appreciate  this  since  instead  of  just  INC  or  DEC  HL,  you  must  LD  DE ,3 3( remember  code  118) 
and  ADD  HL,DE.  This  location  would  then  be  immediately  above  or  below  the  old  location. 
(Don’t  forget  AND  A  to  clear  the  carry  flag  before  SBC  DE,DHL  when  moving  up.) 

If  you  wish  to  obtain  the  codes  of  the  keys  in  case  you  would  rather  have  some  other  char¬ 
acter  on  the  keyboard  to  be  used  for  movement  such  as  "A"  left  and  "L”  right  use  the  fol¬ 
lowing  program  to  obtain  them:  (#  means  space) 

10  IF  INKEY$=,,,,THEN  GOTO  10 
20  LET  K$=INKEY$ 

50  LET  A  =  PEEK  16421 
40  LET  B  =  PEEK  16422 

60  PRINT  "CODE  F0R#”;K$;',#is#,,;A:,V,,,;B 
70  GOTO  10 

Copy  the  codes  down  so  you  can  refer  to  them  when  you  need  them. 

With  a  couple  more  commands  of  the  over  500  commands  available  in  machine  code,  you  should 
be  able  to  write  a  complete  arcade-type  game.  I  did  so  I’m  sure  you  can. 

A  M00EM  FOR  THE  TIME  (X-1000  or  ZX-B1 
by  Iranz  Hrazdira 

After  looking  at  many  advertisements  in  various  magazines,  I  found  an  offer  which  I  was 
willing  to  explore  further.  Having  been  reassured  on  the  phone  that  the  modem  kit  would 
require  nothing  more  to  function  satisfactorily  than  about  (4)  hours  of  my  time  to  put  it 
together,  I  ordered  it  right  then.  This  was  back  in  April. 

continued. . . 

file:///D:/M  OVI  ES/Untitled  1  .htm 

When  I  received  the  package  from  Byte-Back,  I  was  impressed  -  not  so  much  with  what  I  had 
paid  after  the  exchange  rate,  duty  and  tax  was  added,  as  with  the  quality  of  the  parts  and 
documentation.  Two  separate  manuals,  covering  the  MD-1  modem  and  the  RS-232  board  in 
great  detail,  were  supplied.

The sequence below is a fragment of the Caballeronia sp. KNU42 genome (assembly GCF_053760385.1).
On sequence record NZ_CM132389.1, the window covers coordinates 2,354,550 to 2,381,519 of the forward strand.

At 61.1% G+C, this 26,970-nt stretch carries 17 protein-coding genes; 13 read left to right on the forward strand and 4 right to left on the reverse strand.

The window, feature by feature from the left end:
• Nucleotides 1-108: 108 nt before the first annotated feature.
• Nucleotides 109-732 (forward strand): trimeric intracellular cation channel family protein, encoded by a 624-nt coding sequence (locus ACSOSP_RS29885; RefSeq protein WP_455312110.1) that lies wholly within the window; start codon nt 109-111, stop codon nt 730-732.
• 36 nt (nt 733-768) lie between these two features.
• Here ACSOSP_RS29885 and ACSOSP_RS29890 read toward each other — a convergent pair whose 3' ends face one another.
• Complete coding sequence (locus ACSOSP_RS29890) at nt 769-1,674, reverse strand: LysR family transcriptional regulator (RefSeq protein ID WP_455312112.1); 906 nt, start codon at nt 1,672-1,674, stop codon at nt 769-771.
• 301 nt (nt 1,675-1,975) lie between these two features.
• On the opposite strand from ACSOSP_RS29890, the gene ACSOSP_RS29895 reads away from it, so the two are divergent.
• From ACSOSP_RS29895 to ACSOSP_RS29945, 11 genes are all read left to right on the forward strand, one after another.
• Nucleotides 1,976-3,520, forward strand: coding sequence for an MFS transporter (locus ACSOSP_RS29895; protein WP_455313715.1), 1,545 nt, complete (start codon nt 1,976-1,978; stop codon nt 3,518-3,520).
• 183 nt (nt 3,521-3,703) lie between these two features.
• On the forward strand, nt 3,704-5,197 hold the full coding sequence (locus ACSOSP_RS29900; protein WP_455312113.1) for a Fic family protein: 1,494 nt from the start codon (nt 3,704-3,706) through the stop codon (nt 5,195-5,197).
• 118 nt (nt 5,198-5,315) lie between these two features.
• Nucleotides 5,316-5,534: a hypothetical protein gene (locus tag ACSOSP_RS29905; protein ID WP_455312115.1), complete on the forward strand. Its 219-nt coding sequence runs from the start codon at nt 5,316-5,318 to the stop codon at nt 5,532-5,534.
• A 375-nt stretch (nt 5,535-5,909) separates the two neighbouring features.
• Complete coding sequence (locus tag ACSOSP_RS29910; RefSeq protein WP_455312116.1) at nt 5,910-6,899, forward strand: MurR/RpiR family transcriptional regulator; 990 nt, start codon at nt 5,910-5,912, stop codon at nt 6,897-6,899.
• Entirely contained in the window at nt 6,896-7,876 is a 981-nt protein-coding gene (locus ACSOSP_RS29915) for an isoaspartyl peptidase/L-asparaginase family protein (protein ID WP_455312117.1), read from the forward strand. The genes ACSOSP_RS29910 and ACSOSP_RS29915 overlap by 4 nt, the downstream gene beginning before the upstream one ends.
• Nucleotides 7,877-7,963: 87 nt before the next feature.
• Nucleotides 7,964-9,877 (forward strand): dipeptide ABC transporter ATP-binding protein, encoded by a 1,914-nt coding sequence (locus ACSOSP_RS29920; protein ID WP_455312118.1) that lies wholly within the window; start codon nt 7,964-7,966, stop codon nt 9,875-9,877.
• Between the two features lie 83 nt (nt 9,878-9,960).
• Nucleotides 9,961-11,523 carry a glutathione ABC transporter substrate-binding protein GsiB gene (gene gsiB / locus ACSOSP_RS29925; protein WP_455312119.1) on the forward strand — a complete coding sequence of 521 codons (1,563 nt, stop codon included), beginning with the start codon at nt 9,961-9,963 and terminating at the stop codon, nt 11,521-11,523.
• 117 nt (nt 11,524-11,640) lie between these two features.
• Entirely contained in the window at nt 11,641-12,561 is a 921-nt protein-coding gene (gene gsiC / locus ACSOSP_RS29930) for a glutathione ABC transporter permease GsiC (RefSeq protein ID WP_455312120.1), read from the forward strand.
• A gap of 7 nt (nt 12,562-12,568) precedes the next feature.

The  BAUD  RATE,  which  is  the  speed  at  which  the  RS-232  board  sends  and  gets  data,  determin¬ 
ed  by  (1)  the  frequency  of  the  transmit  and  receive  clock  and  (2)  the  divide  rate  of  the 
INTEL  8251-A  USART  IC  chip  (Universal  Synchronous/Asynchronous  Receiver  Transmitter),  can 
be  set  to  either  9600,  4800,  2400,  1200  or  any  of  these  baud  rates  divided  by  16  or  64  - 
the  most  common  being  500,  which  is  4800/16.  The  schematic  makes  available,  in  addition 
to  the  RS-232  level  signals,  also  the  TTl  level  signals  for  interface  to  any  printer  or 
other  peripheral. 

The  MD-1  uses  the  new  Motorola  MC  6860  modem  chip  vbich  MODulates  and  DEmodulates  your 
signal  so  you  can  communicate  with  any  other  computer  over  the  telephone.  To  do  this,  you 
first  load  and  run  a  terminal  program  which  comes  on  tape  as  part  of  the  deal  and  takes  up 
about  1.5K  of  your  memory.  Then,  assuming  everything  was  assembled  correctly  aid  the 
modem  is  connected  to  the  phone,  you  can  just  dial  up  any  of  the  following  numbers  on  this 


ETI  between 



9  AM 

















424-1895  for  further  details  or  a  demo 

Normally,  you  will  be  connected  after  a  few  ring  tones.  The  other  computer  starts  out 
with  a  2000  Hz  answer  tone  from  its  modem  to  which  yours  sends  a  1000  Hz  originate  tone  in 
reply.  You  are  now  ready  to  communicate  by  entering  NEWLI^C,  and  away  you  go . 

A  new  terminal  program  which  is  now  available  lets  you  send  and  receive  all  kinds  of  data, 
including  program  in  BASIC  and  Machine  Code,  while  doing  an  automatic  syntactic  sum  check